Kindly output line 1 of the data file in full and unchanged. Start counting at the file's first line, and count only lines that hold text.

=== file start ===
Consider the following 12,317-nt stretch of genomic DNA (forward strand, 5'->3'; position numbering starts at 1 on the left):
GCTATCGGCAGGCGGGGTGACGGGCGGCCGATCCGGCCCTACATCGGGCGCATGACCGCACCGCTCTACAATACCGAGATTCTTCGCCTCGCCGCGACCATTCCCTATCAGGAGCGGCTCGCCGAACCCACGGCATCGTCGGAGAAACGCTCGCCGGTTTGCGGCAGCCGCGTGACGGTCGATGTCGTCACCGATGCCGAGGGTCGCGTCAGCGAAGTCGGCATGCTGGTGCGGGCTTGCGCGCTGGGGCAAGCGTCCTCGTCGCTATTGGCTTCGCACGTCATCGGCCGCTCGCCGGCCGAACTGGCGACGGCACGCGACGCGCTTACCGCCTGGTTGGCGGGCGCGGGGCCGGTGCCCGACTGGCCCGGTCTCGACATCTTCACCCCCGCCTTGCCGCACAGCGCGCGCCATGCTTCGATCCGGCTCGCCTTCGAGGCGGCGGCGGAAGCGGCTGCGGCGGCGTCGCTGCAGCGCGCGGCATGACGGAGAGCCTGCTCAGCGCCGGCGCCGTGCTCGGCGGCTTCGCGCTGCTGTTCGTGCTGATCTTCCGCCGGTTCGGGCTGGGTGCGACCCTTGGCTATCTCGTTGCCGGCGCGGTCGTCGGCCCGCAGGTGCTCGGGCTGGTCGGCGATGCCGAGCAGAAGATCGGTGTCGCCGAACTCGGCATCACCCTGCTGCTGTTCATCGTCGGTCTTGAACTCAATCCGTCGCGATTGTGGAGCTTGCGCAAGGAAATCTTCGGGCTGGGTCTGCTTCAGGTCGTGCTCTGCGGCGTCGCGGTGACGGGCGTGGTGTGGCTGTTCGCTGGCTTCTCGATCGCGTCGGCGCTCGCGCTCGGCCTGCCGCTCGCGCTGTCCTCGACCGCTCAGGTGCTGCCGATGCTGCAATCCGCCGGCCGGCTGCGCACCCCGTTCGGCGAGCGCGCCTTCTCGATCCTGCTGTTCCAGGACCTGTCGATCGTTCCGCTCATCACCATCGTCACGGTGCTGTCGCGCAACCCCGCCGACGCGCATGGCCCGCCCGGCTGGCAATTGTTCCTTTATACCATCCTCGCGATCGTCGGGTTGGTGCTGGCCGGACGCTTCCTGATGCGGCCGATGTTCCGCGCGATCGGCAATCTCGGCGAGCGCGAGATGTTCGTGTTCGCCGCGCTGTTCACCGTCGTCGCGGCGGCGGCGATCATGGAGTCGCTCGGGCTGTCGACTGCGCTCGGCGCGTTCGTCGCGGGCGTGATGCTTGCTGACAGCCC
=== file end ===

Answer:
Consider the following 12,317-nt stretch of genomic DNA (forward strand, 5'->3'; position numbering starts at 1 on the left):